WASHINGTON — People who want to know more about genetically modified ingredients in their food would be able to get it on some packages, but not others, under a plan the industry is pushing.
Large food companies worried they might be forced to add “genetically modified” to packaging are proposing voluntary labeling of those engineered foods, so the companies could decide whether to use them or not.
The effort is an attempt to head off state-by-state efforts to require mandatory labeling. Recent ballot initiatives in California and Washington state failed, but several state legislatures are considering labeling requirements, and opponents of engineered ingredients are aggressively pushing for new laws in several states.
The move comes as consumers demand to know more about what’s in their food. There’s very little science that says genetically engineered foods are unsafe. But opponents say there’s too much unknown about seeds altered in labs to have certain traits, and say consumers have a right to know if they are eating them. The seeds are engineered for a variety of reasons, many of them to resist herbicides or insects.
Pamela Bailey, president and CEO of the Grocery Manufacturers Association, the food industry’s main trade group, said the decision on labels should rest with the Food and Drug Administration, which is set up to assess the safety of foods.
“It does not serve national food safety policy to leave these issues to political campaigns,” she said.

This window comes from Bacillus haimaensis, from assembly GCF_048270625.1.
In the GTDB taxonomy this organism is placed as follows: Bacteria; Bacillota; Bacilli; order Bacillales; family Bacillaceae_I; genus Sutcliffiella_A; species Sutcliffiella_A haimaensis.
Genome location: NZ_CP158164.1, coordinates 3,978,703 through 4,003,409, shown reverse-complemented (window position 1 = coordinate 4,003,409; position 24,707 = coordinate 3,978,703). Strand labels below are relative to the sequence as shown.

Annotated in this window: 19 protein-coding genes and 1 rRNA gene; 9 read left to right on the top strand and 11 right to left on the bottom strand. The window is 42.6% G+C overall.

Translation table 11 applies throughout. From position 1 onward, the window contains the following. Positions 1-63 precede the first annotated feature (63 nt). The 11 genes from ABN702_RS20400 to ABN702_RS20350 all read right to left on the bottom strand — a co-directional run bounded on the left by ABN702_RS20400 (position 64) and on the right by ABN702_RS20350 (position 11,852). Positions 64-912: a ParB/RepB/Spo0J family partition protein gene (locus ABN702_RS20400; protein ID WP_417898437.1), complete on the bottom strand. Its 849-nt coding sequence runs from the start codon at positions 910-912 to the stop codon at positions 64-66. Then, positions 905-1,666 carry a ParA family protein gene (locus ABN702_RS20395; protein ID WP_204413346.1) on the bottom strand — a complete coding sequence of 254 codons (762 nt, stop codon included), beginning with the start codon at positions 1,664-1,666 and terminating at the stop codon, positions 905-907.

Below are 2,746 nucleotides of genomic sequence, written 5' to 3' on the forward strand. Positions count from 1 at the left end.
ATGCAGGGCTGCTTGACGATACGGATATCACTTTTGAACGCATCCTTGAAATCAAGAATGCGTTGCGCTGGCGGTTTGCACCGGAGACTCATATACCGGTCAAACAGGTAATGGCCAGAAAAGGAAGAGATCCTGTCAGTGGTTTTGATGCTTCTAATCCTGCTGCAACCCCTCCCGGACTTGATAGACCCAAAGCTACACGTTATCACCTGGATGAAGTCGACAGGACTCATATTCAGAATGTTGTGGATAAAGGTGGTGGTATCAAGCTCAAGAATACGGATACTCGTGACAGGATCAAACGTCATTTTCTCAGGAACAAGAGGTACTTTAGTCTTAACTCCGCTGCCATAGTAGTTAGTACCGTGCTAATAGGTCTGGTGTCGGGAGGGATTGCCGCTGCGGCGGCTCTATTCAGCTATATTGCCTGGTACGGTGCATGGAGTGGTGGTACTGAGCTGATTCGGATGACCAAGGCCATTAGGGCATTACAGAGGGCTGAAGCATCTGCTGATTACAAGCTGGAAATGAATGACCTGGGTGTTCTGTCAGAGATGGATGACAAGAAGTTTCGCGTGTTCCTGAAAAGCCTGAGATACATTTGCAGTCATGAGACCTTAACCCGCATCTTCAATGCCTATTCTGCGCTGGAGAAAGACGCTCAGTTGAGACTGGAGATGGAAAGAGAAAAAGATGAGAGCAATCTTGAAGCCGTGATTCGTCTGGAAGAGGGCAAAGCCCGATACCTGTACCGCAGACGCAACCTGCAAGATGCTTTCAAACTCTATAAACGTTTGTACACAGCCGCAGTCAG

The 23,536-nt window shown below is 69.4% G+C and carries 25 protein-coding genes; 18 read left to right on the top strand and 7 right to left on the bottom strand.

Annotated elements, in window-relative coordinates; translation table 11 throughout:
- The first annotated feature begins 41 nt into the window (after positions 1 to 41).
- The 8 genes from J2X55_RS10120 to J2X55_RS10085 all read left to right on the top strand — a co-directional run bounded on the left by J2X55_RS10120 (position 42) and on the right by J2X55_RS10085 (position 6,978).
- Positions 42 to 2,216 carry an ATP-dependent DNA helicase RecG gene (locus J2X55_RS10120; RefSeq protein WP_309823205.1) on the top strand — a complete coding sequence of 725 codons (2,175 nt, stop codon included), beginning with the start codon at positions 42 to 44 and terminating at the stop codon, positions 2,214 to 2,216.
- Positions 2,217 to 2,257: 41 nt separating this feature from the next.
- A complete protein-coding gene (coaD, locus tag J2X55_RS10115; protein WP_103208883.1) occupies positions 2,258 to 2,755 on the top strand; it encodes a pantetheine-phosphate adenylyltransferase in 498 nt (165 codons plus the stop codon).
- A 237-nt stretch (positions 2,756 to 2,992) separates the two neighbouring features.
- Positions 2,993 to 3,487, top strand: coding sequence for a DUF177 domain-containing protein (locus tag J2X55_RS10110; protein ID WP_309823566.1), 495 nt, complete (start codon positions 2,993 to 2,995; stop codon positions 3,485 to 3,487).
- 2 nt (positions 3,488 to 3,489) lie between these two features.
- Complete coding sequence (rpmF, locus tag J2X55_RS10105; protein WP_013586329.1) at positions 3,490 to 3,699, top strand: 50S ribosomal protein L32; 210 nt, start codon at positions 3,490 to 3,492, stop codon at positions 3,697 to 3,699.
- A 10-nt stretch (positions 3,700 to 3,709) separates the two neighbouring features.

The grocery manufacturers announced a partnership with 28 farm and food industry groups Thursday to push for the legislation. The groups include the National Corn Growers Association, the National Restaurant Association and the National Beverage Association.
The groups say mandatory labels would mislead consumers into thinking engineered ingredients are unsafe.
The state laws could also create a complicated stew of labeling laws that would “increase, rather than reduce, consumer confusion,” said Kraig Naasz of the American Frozen Food Institute.
The industries are lobbying members of Congress for a bill to require the FDA to create a voluntary label that would take precedence over any state laws. They also are pushing for FDA to do a safety review of new genetically engineered ingredients before they are sold in food. So far, FDA has not found safety issues.
Theresa Eisenman, a spokeswoman for FDA, said manufacturers are already allowed to label their foods as free of genetically modified ingredients.
It is unclear whether there is support for the labels in Congress. Many lawmakers from farm states have defended the technology.